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Institute of Atmospheric Sciences and Climate
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Head: Dr. Claudio Tomasi


The Climate Change division of ISAC develops research activities concerning
  1. the atmospheric composition of the atmosphere at both tropospheric and stratospheric altitudes,
  2. the interactions between solar radiation and terrestrial atmosphere, and those between thermal radiation and atmosphere,
  3. the effects caused by the concentration changes of the minor atmospheric constituents (aerosols, clouds and gases) on the radiation balance of the surface-atmosphere system, at both surface and top-level of the atmosphere,
  4. the behaviour of the most significant climatic parameters during the past (as a consequence of radiative forcing processes),
  5. the identification of close relationships between forcings due to natural and anthropic processes and climate variability,
  6. the dynamic and meteorological aspects that can characterise the climatic conditions on regional scale, and
  7. the transport of aerosol particles and pollutants, which have very often a strong influence on the atmospheric composition of the atmosphere.
  8. Wind climatology applied to wind energy in Mediterranean area.
Examining the activities carried out in 2002, numerous basic and applied themes can be underlined. Among those based on theoretical concepts and model schemes, particular evidence can be given to the study of radiative transfer processes, related to aerosols and clouds, and to the modeling of surface reflectance and albedo characteristics for both remote sensing activities and closure studies. Numerous are the experimental activities, applied to studies on:
  • effects of aerosols and clouds on the radiation balance at the surface, in different areas of the planet,
  • radiative forcing directly produced by aerosols, stratified clouds and water vapour at the top of the atmosphere,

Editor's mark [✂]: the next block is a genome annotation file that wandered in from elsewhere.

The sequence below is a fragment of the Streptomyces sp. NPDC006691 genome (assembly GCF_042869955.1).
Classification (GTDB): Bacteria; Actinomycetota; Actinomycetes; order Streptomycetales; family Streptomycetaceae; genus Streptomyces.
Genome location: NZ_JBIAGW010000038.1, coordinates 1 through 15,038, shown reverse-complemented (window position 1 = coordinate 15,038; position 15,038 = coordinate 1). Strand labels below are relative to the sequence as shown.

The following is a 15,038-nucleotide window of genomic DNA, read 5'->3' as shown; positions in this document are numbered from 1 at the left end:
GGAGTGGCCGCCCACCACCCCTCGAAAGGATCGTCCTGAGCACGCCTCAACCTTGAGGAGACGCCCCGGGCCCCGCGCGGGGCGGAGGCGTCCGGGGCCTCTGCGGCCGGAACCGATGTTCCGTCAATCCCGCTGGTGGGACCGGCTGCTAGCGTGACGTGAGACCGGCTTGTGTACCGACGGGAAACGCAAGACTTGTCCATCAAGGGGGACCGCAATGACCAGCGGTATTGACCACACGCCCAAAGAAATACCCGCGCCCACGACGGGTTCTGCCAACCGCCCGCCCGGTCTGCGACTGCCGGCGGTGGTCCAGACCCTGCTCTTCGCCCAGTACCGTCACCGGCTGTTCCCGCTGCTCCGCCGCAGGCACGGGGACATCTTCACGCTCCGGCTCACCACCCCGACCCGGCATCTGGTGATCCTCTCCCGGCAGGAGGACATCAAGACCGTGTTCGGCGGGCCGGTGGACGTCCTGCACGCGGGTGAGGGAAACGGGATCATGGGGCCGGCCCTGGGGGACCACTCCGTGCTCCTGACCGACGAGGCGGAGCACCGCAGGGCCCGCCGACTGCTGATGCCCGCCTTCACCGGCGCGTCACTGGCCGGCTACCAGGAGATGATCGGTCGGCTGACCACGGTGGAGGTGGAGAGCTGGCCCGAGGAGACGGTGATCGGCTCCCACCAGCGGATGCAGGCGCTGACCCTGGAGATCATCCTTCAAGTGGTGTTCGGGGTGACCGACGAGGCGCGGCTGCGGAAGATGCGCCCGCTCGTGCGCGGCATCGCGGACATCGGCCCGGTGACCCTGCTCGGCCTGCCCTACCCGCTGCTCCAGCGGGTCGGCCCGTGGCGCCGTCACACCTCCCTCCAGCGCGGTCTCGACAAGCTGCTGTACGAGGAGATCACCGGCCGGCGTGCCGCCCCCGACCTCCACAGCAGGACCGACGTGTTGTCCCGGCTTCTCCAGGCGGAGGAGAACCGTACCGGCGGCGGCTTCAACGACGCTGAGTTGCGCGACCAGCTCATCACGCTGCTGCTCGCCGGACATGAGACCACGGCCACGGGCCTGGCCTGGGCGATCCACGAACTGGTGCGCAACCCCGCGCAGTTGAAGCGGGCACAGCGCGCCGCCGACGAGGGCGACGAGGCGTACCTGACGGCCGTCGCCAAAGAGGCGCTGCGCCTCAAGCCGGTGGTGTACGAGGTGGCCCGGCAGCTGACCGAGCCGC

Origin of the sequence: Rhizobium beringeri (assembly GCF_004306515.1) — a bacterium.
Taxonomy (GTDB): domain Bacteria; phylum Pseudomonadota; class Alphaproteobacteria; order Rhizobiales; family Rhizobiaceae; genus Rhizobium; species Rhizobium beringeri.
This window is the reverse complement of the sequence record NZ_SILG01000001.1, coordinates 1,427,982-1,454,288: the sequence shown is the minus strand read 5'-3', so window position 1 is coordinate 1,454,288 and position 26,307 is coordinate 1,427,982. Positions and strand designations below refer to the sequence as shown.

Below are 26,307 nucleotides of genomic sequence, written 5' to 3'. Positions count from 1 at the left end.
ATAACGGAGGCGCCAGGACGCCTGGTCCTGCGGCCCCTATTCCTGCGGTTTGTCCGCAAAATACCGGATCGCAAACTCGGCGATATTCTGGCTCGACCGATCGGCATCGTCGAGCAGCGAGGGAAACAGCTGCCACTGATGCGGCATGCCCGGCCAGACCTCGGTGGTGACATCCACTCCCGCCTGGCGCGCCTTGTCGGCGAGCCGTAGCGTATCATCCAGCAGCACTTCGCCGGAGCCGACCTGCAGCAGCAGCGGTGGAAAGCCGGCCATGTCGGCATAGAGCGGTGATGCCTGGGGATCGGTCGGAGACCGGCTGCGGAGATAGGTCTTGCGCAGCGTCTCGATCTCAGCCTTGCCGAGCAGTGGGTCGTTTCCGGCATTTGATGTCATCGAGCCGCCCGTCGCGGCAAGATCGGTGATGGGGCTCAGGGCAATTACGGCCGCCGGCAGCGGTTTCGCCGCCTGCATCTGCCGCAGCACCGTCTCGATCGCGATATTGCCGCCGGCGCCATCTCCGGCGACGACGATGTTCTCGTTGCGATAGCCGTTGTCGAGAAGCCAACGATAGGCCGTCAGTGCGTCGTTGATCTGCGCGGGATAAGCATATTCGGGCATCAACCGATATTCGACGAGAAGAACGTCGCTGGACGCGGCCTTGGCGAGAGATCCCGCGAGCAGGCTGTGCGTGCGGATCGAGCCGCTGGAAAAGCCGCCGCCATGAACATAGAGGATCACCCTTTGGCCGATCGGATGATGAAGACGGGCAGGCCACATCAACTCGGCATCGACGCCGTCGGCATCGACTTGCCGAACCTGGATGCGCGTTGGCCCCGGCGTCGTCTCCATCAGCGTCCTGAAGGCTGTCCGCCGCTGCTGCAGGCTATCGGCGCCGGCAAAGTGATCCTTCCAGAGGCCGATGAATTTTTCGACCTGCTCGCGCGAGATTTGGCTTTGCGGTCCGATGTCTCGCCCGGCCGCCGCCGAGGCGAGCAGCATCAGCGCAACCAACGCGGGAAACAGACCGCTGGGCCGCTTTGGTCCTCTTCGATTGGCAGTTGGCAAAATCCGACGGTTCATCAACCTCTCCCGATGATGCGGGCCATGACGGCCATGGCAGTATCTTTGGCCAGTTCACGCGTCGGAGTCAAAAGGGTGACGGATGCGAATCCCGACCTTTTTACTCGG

• radiative properties of aerosols of various origins (desertic, volcanic, marine, continental) and fog and haze droplets,
  • absorption of solar and infrared radiation by atmospheric gases,
  • remote sensing techniques at the ground and onboard airplanes, balloons and satellites,
  • measurements and modeling of stratospheric ozone and trace gases,
  • measurements and modeling of UV solar radiation,
  • ground-level measurements of gaseous concentrations (CO2, ozone, ),
  • reconstruction and analysis of the climate in the past,
  • climatological analysis of extreme events,
  • climatology of the Mediterranean area,
  • aerosol transport modeling on regional scale,
  • transport and diffusion of pollutants and particles within the planetary boundary layer.
Activities aimed at designing new instruments and preparing advanced technological applications were also developed, concerning:
  • sun-radiometers and sun-photometers for taking measurements of direct, diffuse and global solar radiation in the visible and IR,
  • UV sun-radiometers, presenting high spectral-resolution characteristics,
  • DOAS techniques for the remote sensing of O3, NO2 and other minor gases,
  • inversion methods for inferring the size-distribution parameters of the columnar aerosols or the vertical profiles of stratospheric ozone and trace gases,
  • infrared hygrometry techniques for the determination of precipitable water from ground-based stations and airborne platforms,
  • closure techniques for the evaluation of the direct aerosol-induced radiative forcing.
On the basis of these remarks, the research themes of the Climate Change division of ISAC can be subdivided into the three following main thematic branches:
  1. Radiation in the atmosphere: radiative transfer models and remote sensing applications.
  2. Historical reconstruction of climate in the past and analysis of extreme events.
  3. Dynamic climatology.
These research activities are carried out in the Territorial Divisions of Bologna and Rome by an overall number of 27 full-time researchers and 6 technicians, while an important contribution in the field of historical recostruction of climate has been made by the Padova group.